The evening ended too quickly, and Shawn decided he was going back to KC that same night. After taking Mary Lee home, I followed him to Loew's and helped him put the Olds back on the trailer. We shook hands, promised to stay in touch, and he said he'd bring her back when he had finished all he wanted to do. Then, for the second time in my life, I watched her roll away, into the night at the edge of the parking lot.
One reassuring thought stays with me. After 46 years, both my marriage and my Olds are still running. It doesn't get much better than that.
Sunday, July 31, 2011
Sunday, July 17, 2011
I admit, I like non-alcohol beers occasionally. I like the taste, and I like not falling asleep shortly thereafter while watching TV. However, I noticed something rather unusual recently on an O'Doul's label. Not only unusual but contradictory. I think. O'Doul's label says "non-alcoholic." (see photo above)
It also says, in smaller type, "contains less than 0.5% alcohol by volume." (see second photo above) Now that says to me it contains alcohol, it's just less than .5%. Does that mean if I drink 10 O'Doul's (or any of the other "non-alcohol" brews), I'll have drunk the equivalent of a "real" beer? There is probably a legal description or escape clause somewhere that helps legitimize this. Granted, I don't fall asleep after having one or two. Another non-alcohol beer is high on my list of favorite brews: Buckler. It's made by Heineken. Talk about full, rich beer taste. I think it's what Joe Biden drank in that strange presidential beer blast last year. Buckler, too, "contains less than 0.5 etc". Not a big deal, really. Just wondering if anyone has any insight into that category.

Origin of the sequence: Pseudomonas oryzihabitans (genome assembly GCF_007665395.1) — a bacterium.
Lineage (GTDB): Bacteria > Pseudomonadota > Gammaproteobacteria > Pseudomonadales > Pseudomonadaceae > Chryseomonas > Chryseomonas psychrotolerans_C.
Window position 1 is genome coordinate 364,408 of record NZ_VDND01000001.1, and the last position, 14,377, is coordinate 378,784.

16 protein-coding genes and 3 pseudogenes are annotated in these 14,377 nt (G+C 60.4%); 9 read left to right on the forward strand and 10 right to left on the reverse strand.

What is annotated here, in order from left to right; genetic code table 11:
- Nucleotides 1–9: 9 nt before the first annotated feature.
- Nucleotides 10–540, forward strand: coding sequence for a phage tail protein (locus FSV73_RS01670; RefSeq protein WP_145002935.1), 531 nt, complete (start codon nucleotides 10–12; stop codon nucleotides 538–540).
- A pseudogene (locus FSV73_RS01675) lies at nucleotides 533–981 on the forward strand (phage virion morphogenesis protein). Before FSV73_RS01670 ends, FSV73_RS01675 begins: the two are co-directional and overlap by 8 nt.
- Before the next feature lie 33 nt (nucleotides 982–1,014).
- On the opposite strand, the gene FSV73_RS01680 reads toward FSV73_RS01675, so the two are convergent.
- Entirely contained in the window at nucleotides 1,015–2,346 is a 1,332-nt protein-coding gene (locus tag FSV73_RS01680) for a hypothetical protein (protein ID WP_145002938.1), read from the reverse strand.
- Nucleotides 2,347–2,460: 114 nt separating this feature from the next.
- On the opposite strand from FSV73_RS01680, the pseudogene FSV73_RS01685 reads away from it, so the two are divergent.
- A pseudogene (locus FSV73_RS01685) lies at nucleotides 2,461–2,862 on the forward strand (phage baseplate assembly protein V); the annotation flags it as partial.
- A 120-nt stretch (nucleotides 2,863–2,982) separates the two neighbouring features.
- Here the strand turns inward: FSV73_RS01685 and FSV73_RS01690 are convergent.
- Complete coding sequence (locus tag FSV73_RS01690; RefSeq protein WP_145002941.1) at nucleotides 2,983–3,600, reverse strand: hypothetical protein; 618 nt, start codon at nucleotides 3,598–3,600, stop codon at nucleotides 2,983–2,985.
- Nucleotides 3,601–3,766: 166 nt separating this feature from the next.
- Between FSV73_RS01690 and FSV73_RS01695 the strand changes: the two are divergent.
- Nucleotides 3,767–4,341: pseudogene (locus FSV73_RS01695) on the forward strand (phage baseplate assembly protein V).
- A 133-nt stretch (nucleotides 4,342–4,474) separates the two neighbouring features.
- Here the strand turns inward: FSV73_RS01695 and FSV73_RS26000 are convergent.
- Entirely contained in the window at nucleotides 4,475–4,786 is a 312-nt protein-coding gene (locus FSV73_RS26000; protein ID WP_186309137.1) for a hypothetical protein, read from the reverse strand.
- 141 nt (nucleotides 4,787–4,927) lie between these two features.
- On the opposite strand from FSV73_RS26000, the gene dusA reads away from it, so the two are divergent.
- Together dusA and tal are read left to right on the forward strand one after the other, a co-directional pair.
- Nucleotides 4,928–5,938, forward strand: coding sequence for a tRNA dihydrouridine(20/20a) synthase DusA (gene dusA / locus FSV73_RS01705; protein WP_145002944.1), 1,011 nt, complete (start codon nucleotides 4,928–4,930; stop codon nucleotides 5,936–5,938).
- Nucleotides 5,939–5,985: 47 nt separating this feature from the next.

Thursday, July 7, 2011
The bright blue can sits in front of me, next to my plate of BBQ ribs, slaw and 3-bean salad. The occasion is a group of friends who have gathered at our house for a last-minute pre-July 4th celebration. Which means eat and drink, with only verbal fireworks.
I’m a black belt master of BBQ, which is evidenced by my rub, my sauce, and my backhanded basting technique. All I will tell you about the rub is that I use garlic powder, paprika, ground black pepper, chili powder, and a couple of secret ingredients from the lower shelves at Schnucks. My sauce is classified, right next to the government file on time-travel experiments.
But I digress.
I pick up the blue can with the red and blue letters and a picture of a glass of beer. Large beads of sweat trickle down the can. St. Louis humidity makes for an appetizing product shot. I read the label while someone at the table tells a story about being questioned by the FBI in some sort of real estate scam. The financial concepts are beyond me. So I stare at the can and four words capture my attention. Four simple words. Two separate thoughts. One immortal marketing campaign.